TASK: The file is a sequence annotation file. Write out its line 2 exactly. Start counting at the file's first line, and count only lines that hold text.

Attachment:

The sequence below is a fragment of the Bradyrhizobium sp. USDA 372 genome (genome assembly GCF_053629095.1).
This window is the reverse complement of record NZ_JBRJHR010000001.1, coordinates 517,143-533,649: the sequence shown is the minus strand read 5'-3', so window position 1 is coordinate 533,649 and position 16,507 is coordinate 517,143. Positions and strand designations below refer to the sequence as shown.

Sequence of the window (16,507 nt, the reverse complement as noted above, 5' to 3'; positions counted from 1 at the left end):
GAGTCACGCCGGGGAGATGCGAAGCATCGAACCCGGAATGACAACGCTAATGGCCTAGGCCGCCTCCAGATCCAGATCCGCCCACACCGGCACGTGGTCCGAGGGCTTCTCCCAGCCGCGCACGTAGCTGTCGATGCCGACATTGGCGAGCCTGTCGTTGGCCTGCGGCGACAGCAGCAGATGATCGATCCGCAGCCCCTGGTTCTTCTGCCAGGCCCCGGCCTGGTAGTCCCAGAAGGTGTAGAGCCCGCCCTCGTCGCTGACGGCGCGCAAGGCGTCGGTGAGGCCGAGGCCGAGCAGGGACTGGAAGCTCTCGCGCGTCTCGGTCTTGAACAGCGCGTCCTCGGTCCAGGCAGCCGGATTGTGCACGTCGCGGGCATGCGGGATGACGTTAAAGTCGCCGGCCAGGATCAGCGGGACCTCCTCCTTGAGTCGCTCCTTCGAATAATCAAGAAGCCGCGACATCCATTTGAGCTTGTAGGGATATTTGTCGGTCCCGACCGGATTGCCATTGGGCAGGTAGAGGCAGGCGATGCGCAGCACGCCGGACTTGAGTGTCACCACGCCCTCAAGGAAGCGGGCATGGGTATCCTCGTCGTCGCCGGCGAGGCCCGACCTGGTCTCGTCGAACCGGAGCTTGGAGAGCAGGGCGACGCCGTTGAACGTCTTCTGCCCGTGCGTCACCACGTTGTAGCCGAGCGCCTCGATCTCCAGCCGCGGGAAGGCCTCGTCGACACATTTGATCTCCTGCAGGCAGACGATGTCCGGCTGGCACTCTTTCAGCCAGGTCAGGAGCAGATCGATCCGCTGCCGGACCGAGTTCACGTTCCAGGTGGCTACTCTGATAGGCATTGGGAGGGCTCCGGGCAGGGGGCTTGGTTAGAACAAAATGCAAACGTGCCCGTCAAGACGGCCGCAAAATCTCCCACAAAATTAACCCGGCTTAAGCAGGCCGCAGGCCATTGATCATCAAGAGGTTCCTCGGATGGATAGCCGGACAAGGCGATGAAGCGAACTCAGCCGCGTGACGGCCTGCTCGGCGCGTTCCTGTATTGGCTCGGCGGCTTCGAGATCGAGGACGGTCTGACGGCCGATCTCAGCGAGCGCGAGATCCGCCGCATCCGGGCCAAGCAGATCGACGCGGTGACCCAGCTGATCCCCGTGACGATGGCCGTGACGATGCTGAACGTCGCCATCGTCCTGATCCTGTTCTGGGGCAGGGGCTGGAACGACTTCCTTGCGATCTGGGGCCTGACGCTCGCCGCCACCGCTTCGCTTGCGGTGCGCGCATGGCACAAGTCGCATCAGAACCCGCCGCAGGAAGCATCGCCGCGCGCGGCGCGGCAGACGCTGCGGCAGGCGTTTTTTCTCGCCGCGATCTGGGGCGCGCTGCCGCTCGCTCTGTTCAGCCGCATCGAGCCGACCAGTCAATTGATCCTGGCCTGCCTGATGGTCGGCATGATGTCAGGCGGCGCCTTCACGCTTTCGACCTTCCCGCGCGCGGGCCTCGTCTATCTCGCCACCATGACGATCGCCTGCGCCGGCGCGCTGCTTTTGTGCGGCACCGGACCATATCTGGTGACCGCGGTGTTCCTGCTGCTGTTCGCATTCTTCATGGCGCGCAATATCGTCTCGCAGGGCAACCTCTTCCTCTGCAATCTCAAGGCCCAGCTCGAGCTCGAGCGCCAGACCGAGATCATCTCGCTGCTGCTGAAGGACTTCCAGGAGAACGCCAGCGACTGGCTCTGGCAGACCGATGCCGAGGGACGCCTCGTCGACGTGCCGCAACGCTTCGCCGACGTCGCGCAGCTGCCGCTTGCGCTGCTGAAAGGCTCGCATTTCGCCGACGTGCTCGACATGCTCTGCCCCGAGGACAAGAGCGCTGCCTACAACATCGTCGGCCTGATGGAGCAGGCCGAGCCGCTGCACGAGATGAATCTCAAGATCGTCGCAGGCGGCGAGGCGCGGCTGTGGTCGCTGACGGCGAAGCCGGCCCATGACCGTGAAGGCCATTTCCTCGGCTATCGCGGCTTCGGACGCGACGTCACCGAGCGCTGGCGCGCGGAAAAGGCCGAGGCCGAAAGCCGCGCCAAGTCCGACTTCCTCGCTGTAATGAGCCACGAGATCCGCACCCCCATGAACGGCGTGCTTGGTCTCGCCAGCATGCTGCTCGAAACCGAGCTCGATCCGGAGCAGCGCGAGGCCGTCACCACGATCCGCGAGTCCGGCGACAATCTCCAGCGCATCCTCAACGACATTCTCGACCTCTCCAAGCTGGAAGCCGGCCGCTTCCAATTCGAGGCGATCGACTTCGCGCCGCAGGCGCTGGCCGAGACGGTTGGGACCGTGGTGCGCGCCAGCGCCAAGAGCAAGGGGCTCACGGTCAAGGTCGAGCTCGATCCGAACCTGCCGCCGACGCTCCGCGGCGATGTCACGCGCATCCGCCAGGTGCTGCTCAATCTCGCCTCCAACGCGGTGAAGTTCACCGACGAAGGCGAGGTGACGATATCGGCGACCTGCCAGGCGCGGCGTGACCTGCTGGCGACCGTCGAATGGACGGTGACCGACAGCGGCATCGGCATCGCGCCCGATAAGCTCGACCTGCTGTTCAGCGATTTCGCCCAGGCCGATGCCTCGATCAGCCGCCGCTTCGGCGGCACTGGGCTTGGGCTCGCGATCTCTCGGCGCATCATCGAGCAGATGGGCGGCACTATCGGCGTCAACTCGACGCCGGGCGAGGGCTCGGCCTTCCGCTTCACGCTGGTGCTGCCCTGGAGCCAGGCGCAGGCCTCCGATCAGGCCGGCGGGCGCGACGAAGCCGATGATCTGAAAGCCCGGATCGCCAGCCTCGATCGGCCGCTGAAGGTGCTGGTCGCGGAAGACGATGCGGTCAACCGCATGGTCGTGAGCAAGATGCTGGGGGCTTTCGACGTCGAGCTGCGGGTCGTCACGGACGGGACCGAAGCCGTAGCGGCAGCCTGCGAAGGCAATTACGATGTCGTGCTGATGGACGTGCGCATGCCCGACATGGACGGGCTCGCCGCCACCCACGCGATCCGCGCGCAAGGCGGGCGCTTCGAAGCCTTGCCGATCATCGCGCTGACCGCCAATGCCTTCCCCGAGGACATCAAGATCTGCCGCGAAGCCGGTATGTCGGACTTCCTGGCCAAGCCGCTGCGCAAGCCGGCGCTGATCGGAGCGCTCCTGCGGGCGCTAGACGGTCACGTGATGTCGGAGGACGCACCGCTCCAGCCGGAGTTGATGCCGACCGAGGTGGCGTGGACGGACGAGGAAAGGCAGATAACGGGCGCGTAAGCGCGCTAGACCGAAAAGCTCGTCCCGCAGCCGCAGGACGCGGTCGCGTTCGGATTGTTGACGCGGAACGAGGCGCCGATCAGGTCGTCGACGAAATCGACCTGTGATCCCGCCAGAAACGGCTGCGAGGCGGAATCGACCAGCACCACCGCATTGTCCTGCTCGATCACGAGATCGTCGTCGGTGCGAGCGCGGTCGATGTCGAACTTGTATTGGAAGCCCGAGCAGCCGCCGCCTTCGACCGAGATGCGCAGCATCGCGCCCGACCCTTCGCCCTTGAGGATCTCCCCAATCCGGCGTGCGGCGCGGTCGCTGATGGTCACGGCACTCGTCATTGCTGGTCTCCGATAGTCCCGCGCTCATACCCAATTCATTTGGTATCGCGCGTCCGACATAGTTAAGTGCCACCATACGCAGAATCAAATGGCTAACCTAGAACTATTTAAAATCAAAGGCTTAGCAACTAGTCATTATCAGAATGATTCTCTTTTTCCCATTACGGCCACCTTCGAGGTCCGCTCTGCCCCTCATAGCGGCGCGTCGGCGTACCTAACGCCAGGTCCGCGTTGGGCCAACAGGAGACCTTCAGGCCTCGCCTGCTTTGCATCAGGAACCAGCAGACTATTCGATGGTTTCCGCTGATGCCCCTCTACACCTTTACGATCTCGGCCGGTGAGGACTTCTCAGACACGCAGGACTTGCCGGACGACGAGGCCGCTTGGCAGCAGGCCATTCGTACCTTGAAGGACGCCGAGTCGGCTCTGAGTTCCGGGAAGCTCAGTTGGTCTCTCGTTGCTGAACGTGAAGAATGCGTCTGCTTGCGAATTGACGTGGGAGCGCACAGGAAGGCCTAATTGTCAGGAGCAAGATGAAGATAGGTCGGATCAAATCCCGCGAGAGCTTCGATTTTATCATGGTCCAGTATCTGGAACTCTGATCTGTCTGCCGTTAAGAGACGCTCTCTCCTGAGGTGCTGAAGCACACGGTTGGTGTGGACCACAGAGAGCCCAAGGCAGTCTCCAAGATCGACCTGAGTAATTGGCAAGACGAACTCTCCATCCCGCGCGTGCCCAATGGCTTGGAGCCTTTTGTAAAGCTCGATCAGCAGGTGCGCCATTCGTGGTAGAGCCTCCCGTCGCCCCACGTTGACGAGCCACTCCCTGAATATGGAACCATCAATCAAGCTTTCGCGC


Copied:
This window is the reverse complement of record NZ_JBRJHR010000001.1, coordinates 517,143-533,649: the sequence shown is the minus strand read 5'-3', so window position 1 is coordinate 533,649 and position 16,507 is coordinate 517,143. Positions and strand designations below refer to the sequence as shown.